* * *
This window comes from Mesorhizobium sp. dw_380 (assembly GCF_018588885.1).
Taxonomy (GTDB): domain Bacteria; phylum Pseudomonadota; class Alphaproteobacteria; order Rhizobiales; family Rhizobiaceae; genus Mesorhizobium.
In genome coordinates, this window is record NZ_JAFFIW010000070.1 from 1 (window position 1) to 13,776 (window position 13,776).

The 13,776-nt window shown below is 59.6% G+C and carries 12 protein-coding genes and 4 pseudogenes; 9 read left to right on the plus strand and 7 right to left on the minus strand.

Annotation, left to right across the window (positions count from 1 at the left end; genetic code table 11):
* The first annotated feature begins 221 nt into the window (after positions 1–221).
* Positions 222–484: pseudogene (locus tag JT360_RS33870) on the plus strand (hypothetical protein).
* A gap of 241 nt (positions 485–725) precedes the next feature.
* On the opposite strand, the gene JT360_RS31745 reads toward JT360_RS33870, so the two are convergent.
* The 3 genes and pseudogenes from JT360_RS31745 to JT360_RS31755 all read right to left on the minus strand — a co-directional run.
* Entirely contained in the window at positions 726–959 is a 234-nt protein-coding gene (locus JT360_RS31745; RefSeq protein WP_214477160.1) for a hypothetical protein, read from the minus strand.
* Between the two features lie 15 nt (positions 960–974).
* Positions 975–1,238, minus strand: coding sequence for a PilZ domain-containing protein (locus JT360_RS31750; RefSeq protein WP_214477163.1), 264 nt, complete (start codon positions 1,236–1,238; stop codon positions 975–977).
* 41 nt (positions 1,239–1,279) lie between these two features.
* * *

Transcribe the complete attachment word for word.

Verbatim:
This window comes from Mesorhizobium sp. dw_380 (assembly GCF_018588885.1).
Taxonomy (GTDB): domain Bacteria; phylum Pseudomonadota; class Alphaproteobacteria; order Rhizobiales; family Rhizobiaceae; genus Mesorhizobium.
In genome coordinates, this window is record NZ_JAFFIW010000070.1 from 1 (window position 1) to 13,776 (window position 13,776).

The 13,776-nt window shown below is 59.6% G+C and carries 12 protein-coding genes and 4 pseudogenes; 9 read left to right on the plus strand and 7 right to left on the minus strand.

Annotation, left to right across the window (positions count from 1 at the left end; genetic code table 11):
* The first annotated feature begins 221 nt into the window (after positions 1–221).
* Positions 222–484: pseudogene (locus tag JT360_RS33870) on the plus strand (hypothetical protein).
* A gap of 241 nt (positions 485–725) precedes the next feature.
* On the opposite strand, the gene JT360_RS31745 reads toward JT360_RS33870, so the two are convergent.
* The 3 genes and pseudogenes from JT360_RS31745 to JT360_RS31755 all read right to left on the minus strand — a co-directional run.
* Entirely contained in the window at positions 726–959 is a 234-nt protein-coding gene (locus JT360_RS31745; RefSeq protein WP_214477160.1) for a hypothetical protein, read from the minus strand.
* Between the two features lie 15 nt (positions 960–974).
* Positions 975–1,238, minus strand: coding sequence for a PilZ domain-containing protein (locus JT360_RS31750; RefSeq protein WP_214477163.1), 264 nt, complete (start codon positions 1,236–1,238; stop codon positions 975–977).
* 41 nt (positions 1,239–1,279) lie between these two features.